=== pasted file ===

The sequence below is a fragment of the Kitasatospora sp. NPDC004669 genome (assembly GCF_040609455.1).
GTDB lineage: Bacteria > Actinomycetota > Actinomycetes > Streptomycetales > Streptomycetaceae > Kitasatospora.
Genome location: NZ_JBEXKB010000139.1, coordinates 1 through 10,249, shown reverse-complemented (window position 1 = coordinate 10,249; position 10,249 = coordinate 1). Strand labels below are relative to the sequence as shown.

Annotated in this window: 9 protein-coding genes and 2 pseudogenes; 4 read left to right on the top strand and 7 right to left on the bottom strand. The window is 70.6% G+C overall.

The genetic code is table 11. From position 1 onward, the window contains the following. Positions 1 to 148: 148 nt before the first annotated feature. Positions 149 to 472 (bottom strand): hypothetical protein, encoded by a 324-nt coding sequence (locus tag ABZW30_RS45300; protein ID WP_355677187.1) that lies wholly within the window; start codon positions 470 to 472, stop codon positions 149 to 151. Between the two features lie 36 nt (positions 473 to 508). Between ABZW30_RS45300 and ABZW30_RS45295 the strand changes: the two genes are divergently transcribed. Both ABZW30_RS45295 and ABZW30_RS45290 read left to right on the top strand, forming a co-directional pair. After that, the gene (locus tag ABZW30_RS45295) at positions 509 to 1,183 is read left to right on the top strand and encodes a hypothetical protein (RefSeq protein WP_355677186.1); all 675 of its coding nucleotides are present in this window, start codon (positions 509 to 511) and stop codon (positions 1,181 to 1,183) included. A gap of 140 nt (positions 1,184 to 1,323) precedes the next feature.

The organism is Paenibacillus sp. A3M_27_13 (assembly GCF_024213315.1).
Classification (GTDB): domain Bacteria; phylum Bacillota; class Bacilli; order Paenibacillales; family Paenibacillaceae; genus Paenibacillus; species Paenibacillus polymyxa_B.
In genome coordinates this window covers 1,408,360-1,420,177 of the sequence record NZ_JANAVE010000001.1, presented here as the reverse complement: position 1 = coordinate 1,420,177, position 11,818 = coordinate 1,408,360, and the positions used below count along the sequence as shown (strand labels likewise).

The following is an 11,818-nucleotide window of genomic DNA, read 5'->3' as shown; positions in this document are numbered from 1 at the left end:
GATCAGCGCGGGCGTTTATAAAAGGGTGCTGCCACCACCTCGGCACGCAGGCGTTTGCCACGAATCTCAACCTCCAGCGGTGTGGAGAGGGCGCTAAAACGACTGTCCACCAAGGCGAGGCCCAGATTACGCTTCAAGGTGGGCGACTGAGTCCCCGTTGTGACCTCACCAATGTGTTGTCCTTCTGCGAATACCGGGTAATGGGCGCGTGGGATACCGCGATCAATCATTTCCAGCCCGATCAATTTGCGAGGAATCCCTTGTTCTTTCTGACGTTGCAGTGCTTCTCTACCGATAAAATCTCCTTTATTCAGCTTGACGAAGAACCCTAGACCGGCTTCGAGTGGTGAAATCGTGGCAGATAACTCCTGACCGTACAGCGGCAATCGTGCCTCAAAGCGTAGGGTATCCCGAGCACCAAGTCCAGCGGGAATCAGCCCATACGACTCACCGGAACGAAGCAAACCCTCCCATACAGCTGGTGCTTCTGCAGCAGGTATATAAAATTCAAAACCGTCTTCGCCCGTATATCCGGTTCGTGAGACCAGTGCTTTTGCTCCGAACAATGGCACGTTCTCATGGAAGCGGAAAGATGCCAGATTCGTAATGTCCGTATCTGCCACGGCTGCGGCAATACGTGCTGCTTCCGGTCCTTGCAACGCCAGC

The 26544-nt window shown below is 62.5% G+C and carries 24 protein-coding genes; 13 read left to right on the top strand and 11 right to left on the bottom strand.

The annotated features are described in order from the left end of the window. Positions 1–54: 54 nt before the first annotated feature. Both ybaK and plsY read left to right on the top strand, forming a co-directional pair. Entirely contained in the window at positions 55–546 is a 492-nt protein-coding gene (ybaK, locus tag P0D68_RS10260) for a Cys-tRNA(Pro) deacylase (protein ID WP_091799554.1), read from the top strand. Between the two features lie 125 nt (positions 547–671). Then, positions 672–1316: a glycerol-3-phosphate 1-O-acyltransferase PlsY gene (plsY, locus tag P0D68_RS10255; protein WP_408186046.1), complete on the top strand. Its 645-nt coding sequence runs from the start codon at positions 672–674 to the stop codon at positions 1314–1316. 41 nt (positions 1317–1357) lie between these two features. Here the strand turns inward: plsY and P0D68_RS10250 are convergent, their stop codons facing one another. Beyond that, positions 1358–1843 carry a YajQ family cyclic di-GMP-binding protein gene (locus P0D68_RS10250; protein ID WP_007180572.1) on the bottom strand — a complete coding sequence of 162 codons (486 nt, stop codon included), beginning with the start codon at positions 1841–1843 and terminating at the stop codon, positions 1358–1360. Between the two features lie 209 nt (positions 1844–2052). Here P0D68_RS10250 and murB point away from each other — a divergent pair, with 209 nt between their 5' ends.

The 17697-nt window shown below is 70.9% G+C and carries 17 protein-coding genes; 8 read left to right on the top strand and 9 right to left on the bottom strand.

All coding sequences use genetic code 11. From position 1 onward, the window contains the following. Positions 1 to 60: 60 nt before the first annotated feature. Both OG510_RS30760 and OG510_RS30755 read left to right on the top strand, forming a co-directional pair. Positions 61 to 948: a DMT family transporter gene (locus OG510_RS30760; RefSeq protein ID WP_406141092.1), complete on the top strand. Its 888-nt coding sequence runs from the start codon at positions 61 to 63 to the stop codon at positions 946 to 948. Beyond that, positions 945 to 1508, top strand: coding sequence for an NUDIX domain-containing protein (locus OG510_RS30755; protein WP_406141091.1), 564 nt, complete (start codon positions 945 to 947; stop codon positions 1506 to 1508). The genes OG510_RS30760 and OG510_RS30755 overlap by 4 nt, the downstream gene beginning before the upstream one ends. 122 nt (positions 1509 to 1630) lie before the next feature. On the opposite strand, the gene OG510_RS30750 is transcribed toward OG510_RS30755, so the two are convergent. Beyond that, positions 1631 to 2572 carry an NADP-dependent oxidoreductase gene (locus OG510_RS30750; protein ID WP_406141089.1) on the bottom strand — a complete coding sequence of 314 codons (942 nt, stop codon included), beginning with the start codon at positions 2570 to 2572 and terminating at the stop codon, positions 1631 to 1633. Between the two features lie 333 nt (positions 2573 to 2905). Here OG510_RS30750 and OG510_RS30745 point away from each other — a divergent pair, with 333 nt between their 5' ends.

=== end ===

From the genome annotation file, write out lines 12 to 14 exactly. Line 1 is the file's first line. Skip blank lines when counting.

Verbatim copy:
The annotated features are described in order from the left end of the window. Positions 1–54: 54 nt before the first annotated feature. Both ybaK and plsY read left to right on the top strand, forming a co-directional pair. Entirely contained in the window at positions 55–546 is a 492-nt protein-coding gene (ybaK, locus tag P0D68_RS10260) for a Cys-tRNA(Pro) deacylase (protein ID WP_091799554.1), read from the top strand. Between the two features lie 125 nt (positions 547–671). Then, positions 672–1316: a glycerol-3-phosphate 1-O-acyltransferase PlsY gene (plsY, locus tag P0D68_RS10255; protein WP_408186046.1), complete on the top strand. Its 645-nt coding sequence runs from the start codon at positions 672–674 to the stop codon at positions 1314–1316. 41 nt (positions 1317–1357) lie between these two features. Here the strand turns inward: plsY and P0D68_RS10250 are convergent, their stop codons facing one another. Beyond that, positions 1358–1843 carry a YajQ family cyclic di-GMP-binding protein gene (locus P0D68_RS10250; protein ID WP_007180572.1) on the bottom strand — a complete coding sequence of 162 codons (486 nt, stop codon included), beginning with the start codon at positions 1841–1843 and terminating at the stop codon, positions 1358–1360. Between the two features lie 209 nt (positions 1844–2052). Here P0D68_RS10250 and murB point away from each other — a divergent pair, with 209 nt between their 5' ends.

The 17697-nt window shown below is 70.9% G+C and carries 17 protein-coding genes; 8 read left to right on the top strand and 9 right to left on the bottom strand.

All coding sequences use genetic code 11. From position 1 onward, the window contains the following. Positions 1 to 60: 60 nt before the first annotated feature. Both OG510_RS30760 and OG510_RS30755 read left to right on the top strand, forming a co-directional pair. Positions 61 to 948: a DMT family transporter gene (locus OG510_RS30760; RefSeq protein ID WP_406141092.1), complete on the top strand. Its 888-nt coding sequence runs from the start codon at positions 61 to 63 to the stop codon at positions 946 to 948. Beyond that, positions 945 to 1508, top strand: coding sequence for an NUDIX domain-containing protein (locus OG510_RS30755; protein WP_406141091.1), 564 nt, complete (start codon positions 945 to 947; stop codon positions 1506 to 1508). The genes OG510_RS30760 and OG510_RS30755 overlap by 4 nt, the downstream gene beginning before the upstream one ends. 122 nt (positions 1509 to 1630) lie before the next feature. On the opposite strand, the gene OG510_RS30750 is transcribed toward OG510_RS30755, so the two are convergent. Beyond that, positions 1631 to 2572 carry an NADP-dependent oxidoreductase gene (locus OG510_RS30750; protein ID WP_406141089.1) on the bottom strand — a complete coding sequence of 314 codons (942 nt, stop codon included), beginning with the start codon at positions 2570 to 2572 and terminating at the stop codon, positions 1631 to 1633. Between the two features lie 333 nt (positions 2573 to 2905). Here OG510_RS30750 and OG510_RS30745 point away from each other — a divergent pair, with 333 nt between their 5' ends.